Our swipe-right Tinder-Bumble-Hinge-Whatever dating culture has transformed how folks meet. See, there’s always something else around the corner, so if you don’t like the first date you’re on, there’s an endless supply of other potential partners. That also means that no matter how much you might like someone on the first date, there might be someone else you like better just a swipe away.
And while some of those first dates are truly memorable, others are forgettable. You end up with random people in your contacts with cryptic clues in their last name fields: Jessica Tinder or Erica Doctor or Samantha Doesn’t Like Dogs DO NOT ANSWER.
My weekly car loans are the same way. Some are really special, like the time I had a Ferrari 488 GTB in Los Angeles and cruised down the Pacific Coast Highway at sunset before parking on the Santa Monica Pier and having dinner.
Or the 600+ horsepower Cadillac CTS-V that I road-tripped across Europe. One night I was forced to sleep in the back seat at a French rest area because the Chunnel train had been shut down because migrants snuck into the tunnel.
And then there are cars that are totally forgettable. There’s nothing wrong with them — those cars I remember. They just don’t make an impact. Kind of like how I remember all my really bad and really good first dates, but all the ones in the middle just don’t register.
Cars like the Buick Envision, the Chrysler 300, and the Fiat 124 Spider. They were all fine cars I guess, but nothing about them stands out. The only thing I can remember about the Chrysler 300 is that Snoop Dogg called Chrysler when it came out in 2004 and left a voice mail that said, in part, “What I gotta do to get that brand new 300 up outta you?”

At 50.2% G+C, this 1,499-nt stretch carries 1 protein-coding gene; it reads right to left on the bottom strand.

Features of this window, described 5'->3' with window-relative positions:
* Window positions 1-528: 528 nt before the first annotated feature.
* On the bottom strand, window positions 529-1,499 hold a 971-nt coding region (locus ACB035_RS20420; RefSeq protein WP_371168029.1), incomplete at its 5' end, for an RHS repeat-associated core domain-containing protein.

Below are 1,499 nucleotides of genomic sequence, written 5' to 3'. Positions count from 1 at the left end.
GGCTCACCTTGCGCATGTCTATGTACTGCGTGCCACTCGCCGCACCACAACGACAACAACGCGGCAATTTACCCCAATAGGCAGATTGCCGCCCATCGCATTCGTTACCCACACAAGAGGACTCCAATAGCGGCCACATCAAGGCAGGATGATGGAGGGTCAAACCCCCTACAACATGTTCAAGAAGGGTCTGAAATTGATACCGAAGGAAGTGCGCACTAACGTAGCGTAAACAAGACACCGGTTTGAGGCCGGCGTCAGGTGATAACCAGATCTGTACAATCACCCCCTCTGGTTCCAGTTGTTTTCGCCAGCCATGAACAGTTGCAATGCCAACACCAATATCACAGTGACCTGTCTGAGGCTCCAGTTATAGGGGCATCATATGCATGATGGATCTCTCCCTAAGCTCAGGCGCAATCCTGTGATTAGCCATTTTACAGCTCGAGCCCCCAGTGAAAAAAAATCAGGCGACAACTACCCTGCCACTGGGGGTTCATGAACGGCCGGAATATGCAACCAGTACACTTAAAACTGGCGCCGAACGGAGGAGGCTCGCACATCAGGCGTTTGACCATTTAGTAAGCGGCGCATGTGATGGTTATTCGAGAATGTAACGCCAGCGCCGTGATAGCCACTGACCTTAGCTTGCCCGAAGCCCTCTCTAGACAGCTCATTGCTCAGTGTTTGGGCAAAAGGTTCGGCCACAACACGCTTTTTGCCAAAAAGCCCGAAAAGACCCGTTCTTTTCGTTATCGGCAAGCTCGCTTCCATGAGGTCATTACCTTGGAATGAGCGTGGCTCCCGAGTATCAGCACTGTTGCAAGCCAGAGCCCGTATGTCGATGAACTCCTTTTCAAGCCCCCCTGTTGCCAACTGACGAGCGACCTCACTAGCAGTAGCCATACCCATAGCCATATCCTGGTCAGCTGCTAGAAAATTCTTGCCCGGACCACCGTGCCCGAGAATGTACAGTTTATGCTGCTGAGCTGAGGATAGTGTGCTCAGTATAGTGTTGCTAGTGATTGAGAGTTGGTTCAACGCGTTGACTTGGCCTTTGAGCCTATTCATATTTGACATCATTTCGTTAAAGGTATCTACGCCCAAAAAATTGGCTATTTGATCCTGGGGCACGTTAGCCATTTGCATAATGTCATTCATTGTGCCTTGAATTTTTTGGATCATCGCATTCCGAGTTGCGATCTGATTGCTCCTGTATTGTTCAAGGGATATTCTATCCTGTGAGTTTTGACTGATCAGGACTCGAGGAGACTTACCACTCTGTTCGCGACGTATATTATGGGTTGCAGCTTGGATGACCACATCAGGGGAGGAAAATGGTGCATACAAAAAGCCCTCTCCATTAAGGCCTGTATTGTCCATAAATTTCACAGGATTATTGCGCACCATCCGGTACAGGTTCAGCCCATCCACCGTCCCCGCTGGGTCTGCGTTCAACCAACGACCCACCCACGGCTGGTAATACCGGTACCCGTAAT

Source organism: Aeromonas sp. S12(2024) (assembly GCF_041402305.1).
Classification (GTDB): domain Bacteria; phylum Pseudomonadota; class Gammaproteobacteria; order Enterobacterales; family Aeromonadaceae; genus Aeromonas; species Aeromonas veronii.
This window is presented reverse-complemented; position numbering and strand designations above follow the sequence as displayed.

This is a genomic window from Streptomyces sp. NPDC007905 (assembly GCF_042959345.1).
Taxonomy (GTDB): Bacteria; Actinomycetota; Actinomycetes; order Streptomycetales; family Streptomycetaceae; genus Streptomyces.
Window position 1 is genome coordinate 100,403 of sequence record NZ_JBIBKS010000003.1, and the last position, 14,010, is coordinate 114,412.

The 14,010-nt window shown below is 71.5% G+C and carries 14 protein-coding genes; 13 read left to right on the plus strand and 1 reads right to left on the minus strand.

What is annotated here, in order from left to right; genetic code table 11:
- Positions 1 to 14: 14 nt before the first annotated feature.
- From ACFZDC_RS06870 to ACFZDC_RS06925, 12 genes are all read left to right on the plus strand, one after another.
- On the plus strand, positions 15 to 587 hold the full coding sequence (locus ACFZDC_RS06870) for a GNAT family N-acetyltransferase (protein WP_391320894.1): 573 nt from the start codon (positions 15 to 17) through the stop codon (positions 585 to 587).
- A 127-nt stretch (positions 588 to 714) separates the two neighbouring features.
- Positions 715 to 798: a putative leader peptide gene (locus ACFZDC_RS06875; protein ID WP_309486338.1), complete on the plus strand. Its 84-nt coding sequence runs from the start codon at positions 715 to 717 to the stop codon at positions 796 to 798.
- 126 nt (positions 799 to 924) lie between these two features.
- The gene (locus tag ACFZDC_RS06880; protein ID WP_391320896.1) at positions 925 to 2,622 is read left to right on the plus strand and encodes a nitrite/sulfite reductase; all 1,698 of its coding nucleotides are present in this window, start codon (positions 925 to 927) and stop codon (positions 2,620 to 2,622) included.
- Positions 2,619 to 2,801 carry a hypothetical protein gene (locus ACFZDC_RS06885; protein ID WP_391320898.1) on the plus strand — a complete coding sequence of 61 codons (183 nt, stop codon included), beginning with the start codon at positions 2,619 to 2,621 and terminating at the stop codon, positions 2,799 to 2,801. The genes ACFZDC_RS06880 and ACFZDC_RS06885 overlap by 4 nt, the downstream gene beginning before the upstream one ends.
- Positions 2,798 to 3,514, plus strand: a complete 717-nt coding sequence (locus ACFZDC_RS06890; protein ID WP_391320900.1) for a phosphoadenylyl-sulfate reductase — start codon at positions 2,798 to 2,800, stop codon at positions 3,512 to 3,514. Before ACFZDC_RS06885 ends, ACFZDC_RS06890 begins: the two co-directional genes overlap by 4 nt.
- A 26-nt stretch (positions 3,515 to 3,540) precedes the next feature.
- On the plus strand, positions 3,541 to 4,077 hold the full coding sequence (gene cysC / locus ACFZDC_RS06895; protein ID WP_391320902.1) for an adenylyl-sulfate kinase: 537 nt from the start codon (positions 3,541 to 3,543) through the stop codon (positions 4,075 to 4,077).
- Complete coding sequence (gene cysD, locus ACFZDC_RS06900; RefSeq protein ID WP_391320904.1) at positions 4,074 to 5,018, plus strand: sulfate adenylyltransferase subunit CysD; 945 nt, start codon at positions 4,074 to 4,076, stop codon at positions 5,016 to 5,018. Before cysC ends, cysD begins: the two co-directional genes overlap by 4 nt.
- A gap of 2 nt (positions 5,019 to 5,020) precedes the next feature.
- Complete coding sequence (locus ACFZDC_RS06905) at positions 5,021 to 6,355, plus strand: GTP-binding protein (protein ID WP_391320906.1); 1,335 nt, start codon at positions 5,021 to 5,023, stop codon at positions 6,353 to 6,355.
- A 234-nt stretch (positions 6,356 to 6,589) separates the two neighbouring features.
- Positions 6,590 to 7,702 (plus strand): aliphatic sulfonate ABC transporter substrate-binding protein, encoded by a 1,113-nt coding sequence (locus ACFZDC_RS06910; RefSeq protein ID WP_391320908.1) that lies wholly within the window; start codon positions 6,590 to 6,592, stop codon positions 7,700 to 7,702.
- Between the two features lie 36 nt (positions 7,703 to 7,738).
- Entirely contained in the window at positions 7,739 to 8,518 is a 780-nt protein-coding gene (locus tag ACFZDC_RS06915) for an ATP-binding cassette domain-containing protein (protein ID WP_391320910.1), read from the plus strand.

That is a true story.
So, cars are like first dates. But what about the Mitsubishi Outlander Sport? Well, it falls in that forgettable middle category because it’s not horrible and it wasn’t great. It’s also going up against some serious competition including the Mazda CX-30, the new Kia Seltos, the Hyundai Kona, the Nissan Kicks. Those are some A-grade, Super Like-level cars.
But, just like there’s a partner for everyone, there’s also a car for everyone, and there are definitely folks that will love the Outlander Sport. I actually really like the exterior design. There’s lots of LED lights front and rear, and it’s been nipped and tucked and looks kind of aggressive and fun, especially in the Sunshine Orange Metallic color that my test car was in.
This was the especially loaded version, with my test car weighing in at a whopping $28,920. That’s a lot of cheese and you can (and likely would, if you’re looking at this car) get out for a lot less money. It starts just shy of $24,000. It wasn’t luxurious by any stretch, but it had all the features that a young 20-something Mitsubishi-buyer might want.
In the top trim I had, there was automatic high beams and automatic emergency braking and lane departure warning and a radio. It also had the hottest seat warmers I’ve felt in a car. If your significant other likes having toasted buns, they will absolutely love the Outlander Sport.
But it also had middling fuel economy (see the graphic below), an uninspiring engine and a transmission that… transmits. The warranty is terrific, which is good for folks who are especially budget-conscious. 10-year/100k miles on the powertrain plus a 5-year/60k bumper-to-bumper, with 5-years of roadside assistance kicked in.
It’s not huge, but it’s roomy enough for the occasional Costco or beer run (though the competition has a bit more room), it’s worth noting. It has all-wheel drive and a spare tire. There are knobs to adjust the single-zone climate control. It’s a car, and it turns on when you press the start button and you can drive it places.
The Mitsubishi Outlander Sport gets the job done. And sometimes, like with a first date, that’s all you really need.